Paul Giamatti stars in this down to earth tale of an everyman pushed into doing something he knows he shouldn't, and then scrambling like heck to stay above water when the deal becomes believably complicated.
Believable is the operative word here - from the very first frame this film has a tone and feel that is so very "normal" and, yes, believable. Virtually every character does more than just inhabit the film; they are flesh and blood, with their own issues and foibles, but it is Giamatti who once again holds the center with his amazing ability to play characters who are "just like us".
As the film begins we see Giamatti jogging along an idyllic forested path. He's doing ok, right? But then a younger pair of joggers blow by him and he stops his jog - as if admitting defeat. A beautiful and symbolic way of introducing the character. This scene is followed by a view of a window with one of those stick on stain glass angels. As the camera pans in the angel falls to the ground, echoing the sentiment that all is not so rosy for Giamatti. There's a wonderful tag to the scene in which Giamatti's young daughter enters the picture, sees that the angel has fallen, goes to pick it off the floor and sees that the center piece of glass (yellow, which echoes the yellow hoody that Giamatti is wearing in the first scene), has fallen out. Her response to this is a simple, poignant and funny "oh shit".
From here we move on to find that Giamatti's law practice is failing and he doesn't know how to generate more income. An opportunity comes along that will allow him to stay afloat, but is in a kind of grey area legally, and is certainly crossing the line ethically. When Giamatti decides to go down that slippery slope he sets in motion a chain reaction of events (all of which are totally plausible) that make this human dramedy work like a well oiled machine.
Taken at face value, one might easily dismiss the film as some overly sentimental tripe, but McCarthy directs this almost to perfection so you never feel the well worn aspects or start to doubt the believability of what is being presented. Of course McCarthy has a stellar cast to help him along the way. From the wonderful portrayal of the good wife by Amy Ryan, to the somewhat goofy, yet acceptable with a wry inner smile performance of Bobby Cannavale as Giamatti's friend and confident, you feel that these people are real - that you know them, or someone very like them.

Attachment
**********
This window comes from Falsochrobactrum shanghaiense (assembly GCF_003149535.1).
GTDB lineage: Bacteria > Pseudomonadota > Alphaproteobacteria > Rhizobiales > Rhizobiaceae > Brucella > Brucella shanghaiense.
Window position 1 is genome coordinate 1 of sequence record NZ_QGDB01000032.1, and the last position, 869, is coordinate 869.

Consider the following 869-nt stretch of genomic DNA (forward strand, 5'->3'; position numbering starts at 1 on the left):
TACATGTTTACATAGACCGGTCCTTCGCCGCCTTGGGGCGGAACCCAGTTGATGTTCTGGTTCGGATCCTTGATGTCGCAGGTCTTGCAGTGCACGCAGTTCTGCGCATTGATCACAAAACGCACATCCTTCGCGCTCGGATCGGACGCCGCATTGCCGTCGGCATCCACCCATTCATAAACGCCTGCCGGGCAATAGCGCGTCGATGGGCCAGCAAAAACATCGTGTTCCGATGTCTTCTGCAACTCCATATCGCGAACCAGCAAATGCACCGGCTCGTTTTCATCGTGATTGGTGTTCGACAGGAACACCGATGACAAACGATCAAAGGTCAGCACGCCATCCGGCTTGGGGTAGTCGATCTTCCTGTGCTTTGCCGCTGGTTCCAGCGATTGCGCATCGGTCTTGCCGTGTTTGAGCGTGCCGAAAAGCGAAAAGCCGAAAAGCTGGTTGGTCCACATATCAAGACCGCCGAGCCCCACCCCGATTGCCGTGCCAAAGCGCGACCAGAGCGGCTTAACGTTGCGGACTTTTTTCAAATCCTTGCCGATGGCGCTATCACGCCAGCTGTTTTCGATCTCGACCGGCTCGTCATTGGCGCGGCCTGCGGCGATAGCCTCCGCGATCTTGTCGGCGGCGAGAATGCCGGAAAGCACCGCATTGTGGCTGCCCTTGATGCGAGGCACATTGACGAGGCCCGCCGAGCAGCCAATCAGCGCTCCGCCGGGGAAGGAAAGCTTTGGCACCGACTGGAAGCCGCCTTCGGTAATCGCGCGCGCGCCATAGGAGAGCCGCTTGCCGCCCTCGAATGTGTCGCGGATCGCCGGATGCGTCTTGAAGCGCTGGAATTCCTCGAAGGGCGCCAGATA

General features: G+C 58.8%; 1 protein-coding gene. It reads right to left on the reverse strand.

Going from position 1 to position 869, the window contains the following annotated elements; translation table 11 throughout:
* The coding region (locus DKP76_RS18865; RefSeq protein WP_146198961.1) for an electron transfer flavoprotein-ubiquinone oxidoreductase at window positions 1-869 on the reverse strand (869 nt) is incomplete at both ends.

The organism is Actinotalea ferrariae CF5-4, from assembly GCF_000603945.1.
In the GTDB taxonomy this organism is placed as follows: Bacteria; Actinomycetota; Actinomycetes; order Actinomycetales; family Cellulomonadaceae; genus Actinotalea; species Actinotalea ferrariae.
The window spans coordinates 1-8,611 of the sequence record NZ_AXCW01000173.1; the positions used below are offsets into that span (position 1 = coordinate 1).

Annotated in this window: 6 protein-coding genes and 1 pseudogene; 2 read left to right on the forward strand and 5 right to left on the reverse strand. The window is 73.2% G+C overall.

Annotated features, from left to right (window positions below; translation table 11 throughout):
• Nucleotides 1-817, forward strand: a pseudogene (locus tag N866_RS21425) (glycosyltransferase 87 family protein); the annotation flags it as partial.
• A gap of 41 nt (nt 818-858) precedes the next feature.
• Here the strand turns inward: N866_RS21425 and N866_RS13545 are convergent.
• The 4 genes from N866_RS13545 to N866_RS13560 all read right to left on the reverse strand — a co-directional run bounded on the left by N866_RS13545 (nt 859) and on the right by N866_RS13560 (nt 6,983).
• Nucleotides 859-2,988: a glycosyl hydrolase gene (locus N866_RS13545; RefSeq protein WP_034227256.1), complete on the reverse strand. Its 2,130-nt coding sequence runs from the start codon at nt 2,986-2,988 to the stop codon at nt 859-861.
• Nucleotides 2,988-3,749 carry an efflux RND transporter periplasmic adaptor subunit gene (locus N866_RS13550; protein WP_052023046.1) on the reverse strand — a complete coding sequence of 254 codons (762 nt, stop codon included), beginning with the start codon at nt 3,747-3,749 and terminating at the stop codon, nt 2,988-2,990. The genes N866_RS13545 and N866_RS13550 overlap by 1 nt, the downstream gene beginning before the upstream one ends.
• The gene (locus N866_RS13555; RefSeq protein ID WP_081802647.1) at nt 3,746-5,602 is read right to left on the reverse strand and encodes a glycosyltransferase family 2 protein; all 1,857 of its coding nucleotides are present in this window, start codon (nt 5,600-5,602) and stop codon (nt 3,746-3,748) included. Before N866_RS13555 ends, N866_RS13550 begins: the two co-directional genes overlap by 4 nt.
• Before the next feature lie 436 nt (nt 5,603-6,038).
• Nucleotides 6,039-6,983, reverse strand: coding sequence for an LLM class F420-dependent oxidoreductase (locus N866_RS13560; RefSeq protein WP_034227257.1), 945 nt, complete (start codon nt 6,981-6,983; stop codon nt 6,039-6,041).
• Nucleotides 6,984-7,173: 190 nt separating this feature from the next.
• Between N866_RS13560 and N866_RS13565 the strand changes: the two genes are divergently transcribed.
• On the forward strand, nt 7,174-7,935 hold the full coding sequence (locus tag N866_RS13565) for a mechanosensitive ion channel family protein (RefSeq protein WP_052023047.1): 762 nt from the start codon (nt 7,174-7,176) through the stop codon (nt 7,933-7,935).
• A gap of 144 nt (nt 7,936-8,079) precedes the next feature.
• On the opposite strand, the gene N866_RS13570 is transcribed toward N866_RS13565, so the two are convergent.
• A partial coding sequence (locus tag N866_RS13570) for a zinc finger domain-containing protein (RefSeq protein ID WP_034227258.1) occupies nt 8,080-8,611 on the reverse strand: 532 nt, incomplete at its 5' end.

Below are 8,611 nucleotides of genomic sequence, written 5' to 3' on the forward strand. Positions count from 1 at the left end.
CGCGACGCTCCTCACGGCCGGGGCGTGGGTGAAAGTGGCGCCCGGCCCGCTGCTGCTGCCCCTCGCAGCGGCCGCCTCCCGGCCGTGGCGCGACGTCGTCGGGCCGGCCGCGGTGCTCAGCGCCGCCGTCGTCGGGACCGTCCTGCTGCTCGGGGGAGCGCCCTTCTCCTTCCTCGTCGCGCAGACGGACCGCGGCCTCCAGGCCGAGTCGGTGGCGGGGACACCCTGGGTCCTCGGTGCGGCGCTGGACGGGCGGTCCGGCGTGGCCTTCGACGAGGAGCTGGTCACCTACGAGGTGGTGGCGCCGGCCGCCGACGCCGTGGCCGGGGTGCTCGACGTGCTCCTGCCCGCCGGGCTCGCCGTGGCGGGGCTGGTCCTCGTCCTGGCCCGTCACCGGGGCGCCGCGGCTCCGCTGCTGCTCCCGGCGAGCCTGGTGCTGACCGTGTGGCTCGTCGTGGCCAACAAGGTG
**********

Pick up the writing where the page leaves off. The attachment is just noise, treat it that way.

Add a couple of very nice cameo's by Jeffrey Tambor and Margo Martindale and you have a film that tells a story, yet is more telling about life and values. There is a subplot concerning high school wrestling, but that is a mere underpinning for exploring other things. Alex Shaffer is the focus and motivator of much of the action in and around the wrestling mat, and while he comes off somewhat wooden, it is exactly what a 16 year old with no parental structure would probably be like.
In the end, it is the humanity and gentle humor that set this film apart from so many lesser efforts - it somehow found its voice and style, and expertly maintains it thanks to McCarthy's sure handed direction.
In closing, I'd like to add another juicy bit of the film's humor: there's a young boy on the wrestling team who is a star wars junky. When he finally gets his chance to perform on the mat he is paired against a guy who wears a black protective device over his face - the kid immediately starts to tear off his jersey, complaining that he'll have no chance against Darth Vader.